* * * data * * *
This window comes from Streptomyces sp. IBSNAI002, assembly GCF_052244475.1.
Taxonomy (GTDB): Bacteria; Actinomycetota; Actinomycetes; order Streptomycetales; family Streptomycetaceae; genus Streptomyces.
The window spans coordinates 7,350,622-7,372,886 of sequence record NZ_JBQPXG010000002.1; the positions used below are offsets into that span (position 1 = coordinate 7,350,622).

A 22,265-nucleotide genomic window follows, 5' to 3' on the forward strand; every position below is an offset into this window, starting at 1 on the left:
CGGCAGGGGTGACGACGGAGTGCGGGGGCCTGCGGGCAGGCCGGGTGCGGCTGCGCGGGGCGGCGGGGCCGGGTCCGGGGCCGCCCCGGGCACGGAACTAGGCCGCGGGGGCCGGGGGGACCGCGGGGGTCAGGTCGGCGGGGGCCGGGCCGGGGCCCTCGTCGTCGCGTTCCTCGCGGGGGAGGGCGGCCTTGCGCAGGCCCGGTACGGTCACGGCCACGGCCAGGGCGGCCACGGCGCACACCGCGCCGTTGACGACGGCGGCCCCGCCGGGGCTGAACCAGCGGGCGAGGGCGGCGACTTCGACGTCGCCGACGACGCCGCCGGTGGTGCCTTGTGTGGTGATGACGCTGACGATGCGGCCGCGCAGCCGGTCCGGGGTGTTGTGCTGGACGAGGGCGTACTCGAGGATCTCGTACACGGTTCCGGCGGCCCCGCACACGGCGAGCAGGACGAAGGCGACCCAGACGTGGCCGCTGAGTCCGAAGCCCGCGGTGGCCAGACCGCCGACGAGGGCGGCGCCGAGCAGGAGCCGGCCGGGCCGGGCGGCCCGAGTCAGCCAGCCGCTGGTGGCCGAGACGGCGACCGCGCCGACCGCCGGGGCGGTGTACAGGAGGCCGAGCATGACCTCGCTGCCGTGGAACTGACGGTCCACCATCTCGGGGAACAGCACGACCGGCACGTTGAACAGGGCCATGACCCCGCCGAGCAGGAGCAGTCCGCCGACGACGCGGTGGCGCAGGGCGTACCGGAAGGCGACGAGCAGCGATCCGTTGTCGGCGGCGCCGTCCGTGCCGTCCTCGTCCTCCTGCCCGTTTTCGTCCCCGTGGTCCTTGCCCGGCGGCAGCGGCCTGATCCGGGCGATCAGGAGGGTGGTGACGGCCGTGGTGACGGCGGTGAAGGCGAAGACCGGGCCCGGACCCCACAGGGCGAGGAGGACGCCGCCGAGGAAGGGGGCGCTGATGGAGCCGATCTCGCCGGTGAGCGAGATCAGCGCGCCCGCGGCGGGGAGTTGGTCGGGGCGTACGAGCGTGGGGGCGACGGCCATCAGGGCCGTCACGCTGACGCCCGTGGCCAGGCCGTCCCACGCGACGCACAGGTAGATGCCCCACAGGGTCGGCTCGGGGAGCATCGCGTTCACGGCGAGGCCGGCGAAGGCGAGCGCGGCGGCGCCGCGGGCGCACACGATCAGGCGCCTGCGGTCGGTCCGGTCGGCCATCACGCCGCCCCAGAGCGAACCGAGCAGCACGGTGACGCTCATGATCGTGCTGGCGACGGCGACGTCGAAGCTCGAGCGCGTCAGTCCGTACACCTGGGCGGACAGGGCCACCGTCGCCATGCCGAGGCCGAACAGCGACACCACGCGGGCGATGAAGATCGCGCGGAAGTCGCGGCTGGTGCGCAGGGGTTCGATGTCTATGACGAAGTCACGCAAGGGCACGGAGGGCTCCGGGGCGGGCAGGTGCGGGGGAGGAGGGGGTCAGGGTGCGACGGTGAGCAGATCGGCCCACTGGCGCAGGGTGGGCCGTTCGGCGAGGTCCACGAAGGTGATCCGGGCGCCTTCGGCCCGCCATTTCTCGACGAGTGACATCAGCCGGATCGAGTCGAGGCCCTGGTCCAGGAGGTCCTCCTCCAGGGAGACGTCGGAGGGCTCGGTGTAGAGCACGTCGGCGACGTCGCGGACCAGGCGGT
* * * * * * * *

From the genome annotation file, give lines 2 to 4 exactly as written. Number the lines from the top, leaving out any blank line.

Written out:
Taxonomy (GTDB): Bacteria; Actinomycetota; Actinomycetes; order Streptomycetales; family Streptomycetaceae; genus Streptomyces.
The window spans coordinates 7,350,622-7,372,886 of sequence record NZ_JBQPXG010000002.1; the positions used below are offsets into that span (position 1 = coordinate 7,350,622).

A 22,265-nucleotide genomic window follows, 5' to 3' on the forward strand; every position below is an offset into this window, starting at 1 on the left: